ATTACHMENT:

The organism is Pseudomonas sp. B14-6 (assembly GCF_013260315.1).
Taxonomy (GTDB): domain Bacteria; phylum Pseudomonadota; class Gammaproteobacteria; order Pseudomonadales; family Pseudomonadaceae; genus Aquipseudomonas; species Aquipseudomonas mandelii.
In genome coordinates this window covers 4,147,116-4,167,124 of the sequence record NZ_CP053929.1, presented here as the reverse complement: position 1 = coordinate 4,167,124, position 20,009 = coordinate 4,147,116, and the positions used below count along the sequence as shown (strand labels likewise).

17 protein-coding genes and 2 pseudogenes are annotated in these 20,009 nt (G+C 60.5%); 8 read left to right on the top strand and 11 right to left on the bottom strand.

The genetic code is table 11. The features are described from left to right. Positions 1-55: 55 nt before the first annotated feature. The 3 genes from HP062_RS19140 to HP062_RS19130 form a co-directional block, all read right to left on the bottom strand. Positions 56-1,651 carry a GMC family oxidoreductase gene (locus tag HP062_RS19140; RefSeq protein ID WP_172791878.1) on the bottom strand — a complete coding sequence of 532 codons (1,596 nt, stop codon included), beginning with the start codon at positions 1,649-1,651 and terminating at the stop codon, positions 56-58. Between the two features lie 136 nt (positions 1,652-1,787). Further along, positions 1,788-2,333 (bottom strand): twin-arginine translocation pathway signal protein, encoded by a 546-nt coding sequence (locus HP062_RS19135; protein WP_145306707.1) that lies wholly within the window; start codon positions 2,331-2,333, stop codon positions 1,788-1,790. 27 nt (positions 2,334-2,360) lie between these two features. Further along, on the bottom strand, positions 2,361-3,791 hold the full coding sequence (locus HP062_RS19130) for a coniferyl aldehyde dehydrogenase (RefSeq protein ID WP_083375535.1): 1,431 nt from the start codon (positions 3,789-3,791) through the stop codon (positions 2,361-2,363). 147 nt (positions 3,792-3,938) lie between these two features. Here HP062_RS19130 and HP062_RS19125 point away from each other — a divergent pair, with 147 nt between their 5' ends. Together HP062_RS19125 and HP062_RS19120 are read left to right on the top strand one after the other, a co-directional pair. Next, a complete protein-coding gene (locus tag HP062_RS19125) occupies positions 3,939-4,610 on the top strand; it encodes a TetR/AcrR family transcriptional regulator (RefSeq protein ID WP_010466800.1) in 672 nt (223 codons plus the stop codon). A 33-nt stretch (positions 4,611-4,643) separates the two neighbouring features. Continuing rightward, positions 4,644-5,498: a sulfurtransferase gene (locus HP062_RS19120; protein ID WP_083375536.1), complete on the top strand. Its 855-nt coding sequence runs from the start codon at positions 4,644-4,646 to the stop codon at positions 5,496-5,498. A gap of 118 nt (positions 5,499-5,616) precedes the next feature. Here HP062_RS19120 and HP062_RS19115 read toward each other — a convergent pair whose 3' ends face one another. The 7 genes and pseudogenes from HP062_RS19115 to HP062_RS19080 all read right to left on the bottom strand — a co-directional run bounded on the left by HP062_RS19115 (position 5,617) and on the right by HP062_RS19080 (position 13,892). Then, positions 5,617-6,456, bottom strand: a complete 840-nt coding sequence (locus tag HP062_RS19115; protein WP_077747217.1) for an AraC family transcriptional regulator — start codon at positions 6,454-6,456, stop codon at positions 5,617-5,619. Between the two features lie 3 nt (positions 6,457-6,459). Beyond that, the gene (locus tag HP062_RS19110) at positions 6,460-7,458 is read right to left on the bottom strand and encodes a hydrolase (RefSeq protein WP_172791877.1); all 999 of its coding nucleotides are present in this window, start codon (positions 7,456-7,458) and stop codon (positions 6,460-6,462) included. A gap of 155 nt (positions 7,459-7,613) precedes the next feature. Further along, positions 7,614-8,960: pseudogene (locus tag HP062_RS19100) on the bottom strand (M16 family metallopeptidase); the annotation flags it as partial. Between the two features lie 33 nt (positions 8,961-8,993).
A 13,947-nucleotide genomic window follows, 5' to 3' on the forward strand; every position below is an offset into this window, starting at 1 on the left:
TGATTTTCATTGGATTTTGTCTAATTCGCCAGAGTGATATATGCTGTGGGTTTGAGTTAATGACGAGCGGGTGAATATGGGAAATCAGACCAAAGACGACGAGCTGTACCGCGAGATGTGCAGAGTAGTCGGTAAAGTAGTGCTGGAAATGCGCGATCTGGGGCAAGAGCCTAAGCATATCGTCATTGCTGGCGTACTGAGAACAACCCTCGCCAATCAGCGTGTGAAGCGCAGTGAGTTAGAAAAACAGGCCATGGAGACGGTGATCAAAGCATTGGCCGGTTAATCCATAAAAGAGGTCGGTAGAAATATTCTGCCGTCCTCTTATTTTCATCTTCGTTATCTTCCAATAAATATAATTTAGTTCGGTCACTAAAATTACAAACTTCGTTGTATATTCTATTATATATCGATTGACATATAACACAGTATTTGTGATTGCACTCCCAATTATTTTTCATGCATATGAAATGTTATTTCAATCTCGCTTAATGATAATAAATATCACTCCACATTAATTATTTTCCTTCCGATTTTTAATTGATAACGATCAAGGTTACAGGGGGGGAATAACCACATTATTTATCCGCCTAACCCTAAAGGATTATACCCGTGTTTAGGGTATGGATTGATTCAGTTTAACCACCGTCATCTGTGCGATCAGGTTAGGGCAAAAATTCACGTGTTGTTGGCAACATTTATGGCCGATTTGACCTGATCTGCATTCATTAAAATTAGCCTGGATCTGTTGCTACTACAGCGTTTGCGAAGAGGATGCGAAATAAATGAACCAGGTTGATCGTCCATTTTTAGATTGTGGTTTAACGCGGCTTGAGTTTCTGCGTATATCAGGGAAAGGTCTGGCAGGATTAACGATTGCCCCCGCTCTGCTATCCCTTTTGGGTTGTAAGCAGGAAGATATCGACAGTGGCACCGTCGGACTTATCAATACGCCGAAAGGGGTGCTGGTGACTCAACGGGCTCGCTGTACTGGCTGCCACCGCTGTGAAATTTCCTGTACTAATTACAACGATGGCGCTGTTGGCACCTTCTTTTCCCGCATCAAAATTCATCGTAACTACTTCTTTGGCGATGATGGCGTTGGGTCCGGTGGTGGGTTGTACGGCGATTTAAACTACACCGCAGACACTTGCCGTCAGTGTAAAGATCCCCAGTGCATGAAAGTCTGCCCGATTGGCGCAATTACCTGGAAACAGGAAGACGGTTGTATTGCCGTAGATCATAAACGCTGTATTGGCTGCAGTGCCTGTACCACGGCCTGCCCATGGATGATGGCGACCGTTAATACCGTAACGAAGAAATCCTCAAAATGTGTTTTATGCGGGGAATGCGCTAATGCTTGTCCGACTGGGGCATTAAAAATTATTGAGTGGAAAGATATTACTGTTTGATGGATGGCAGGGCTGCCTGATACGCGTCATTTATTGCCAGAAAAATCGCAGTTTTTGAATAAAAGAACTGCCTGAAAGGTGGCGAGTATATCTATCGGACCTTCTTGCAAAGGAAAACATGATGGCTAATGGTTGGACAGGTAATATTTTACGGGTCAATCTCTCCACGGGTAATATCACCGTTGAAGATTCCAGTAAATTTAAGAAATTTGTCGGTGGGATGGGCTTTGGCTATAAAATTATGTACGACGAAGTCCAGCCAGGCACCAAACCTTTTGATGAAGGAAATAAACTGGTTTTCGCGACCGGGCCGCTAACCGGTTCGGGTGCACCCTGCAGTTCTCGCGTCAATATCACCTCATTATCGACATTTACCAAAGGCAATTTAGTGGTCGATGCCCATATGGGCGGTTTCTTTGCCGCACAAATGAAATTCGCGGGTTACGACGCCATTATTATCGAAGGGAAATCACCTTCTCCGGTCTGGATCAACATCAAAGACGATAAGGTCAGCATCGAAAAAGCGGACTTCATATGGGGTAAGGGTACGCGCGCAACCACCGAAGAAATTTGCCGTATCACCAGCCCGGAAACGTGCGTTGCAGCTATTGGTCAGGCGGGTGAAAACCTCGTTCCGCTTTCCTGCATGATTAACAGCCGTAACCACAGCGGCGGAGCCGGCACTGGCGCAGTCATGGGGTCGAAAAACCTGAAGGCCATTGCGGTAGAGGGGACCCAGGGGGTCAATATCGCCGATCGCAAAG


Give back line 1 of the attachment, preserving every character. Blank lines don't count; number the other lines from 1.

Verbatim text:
The organism is Pseudomonas sp. B14-6 (assembly GCF_013260315.1).